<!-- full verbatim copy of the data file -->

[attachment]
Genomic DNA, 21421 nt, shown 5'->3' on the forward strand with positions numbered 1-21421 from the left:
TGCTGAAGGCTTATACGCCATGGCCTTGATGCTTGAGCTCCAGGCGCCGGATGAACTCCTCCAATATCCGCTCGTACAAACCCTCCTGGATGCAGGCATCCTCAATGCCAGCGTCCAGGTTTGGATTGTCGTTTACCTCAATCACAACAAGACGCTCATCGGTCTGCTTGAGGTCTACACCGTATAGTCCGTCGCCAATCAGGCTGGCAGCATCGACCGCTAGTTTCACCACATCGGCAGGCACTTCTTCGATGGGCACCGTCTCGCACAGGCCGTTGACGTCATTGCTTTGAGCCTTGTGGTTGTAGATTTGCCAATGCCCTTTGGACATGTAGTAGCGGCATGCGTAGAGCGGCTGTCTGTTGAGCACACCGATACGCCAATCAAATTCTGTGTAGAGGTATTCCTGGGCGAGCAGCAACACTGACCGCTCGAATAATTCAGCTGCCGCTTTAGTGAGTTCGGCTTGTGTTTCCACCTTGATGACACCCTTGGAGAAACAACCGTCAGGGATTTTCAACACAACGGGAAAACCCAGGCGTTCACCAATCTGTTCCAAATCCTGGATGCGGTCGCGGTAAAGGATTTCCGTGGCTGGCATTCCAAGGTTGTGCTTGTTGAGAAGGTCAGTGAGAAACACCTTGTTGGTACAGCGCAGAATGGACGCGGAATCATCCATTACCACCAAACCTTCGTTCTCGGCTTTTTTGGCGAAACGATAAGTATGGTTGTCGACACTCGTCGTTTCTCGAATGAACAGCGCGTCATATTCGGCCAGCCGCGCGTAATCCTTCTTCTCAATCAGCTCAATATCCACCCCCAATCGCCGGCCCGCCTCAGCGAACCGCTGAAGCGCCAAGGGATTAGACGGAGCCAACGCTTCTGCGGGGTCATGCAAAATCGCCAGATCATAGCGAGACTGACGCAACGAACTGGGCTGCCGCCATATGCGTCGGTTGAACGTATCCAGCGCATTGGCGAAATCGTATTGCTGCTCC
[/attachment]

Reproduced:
Genomic DNA, 21421 nt, shown 5'->3' on the forward strand with positions numbered 1-21421 from the left:
TGCTGAAGGCTTATACGCCATGGCCTTGATGCTTGAGCTCCAGGCGCCGGATGAACTCCTCCAATATCCGCTCGTACAAACCCTCCTGGATGCAGGCATCCTCAATGCCAGCGTCCAGGTTTGGATTGTCGTTTACCTCAATCACAACAAGACGCTCATCGGTCTGCTTGAGGTCTACACCGTATAGTCCGTCGCCAATCAGGCTGGCAGCATCGACCGCTAGTTTCACCACATCGGCAGGCACTTCTTCGATGGGCACCGTCTCGCACAGGCCGTTGACGTCATTGCTTTGAGCCTTGTGGTTGTAGATTTGCCAATGCCCTTTGGACATGTAGTAGCGGCATGCGTAGAGCGGCTGTCTGTTGAGCACACCGATACGCCAATCAAATTCTGTGTAGAGGTATTCCTGGGCGAGCAGCAACACTGACCGCTCGAATAATTCAGCTGCCGCTTTAGTGAGTTCGGCTTGTGTTTCCACCTTGATGACACCCTTGGAGAAACAACCGTCAGGGATTTTCAACACAACGGGAAAACCCAGGCGTTCACCAATCTGTTCCAAATCCTGGATGCGGTCGCGGTAAAGGATTTCCGTGGCTGGCATTCCAAGGTTGTGCTTGTTGAGAAGGTCAGTGAGAAACACCTTGTTGGTACAGCGCAGAATGGACGCGGAATCATCCATTACCACCAAACCTTCGTTCTCGGCTTTTTTGGCGAAACGATAAGTATGGTTGTCGACACTCGTCGTTTCTCGAATGAACAGCGCGTCATATTCGGCCAGCCGCGCGTAATCCTTCTTCTCAATCAGCTCAATATCCACCCCCAATCGCCGGCCCGCCTCAGCGAACCGCTGAAGCGCCAAGGGATTAGACGGAGCCAACGCTTCTGCGGGGTCATGCAAAATCGCCAGATCATAGCGAGACTGACGCAACGAACTGGGCTGCCGCCATATGCGTCGGTTGAACGTATCCAGCGCATTGGCGAAATCGTATTGCTGCTCC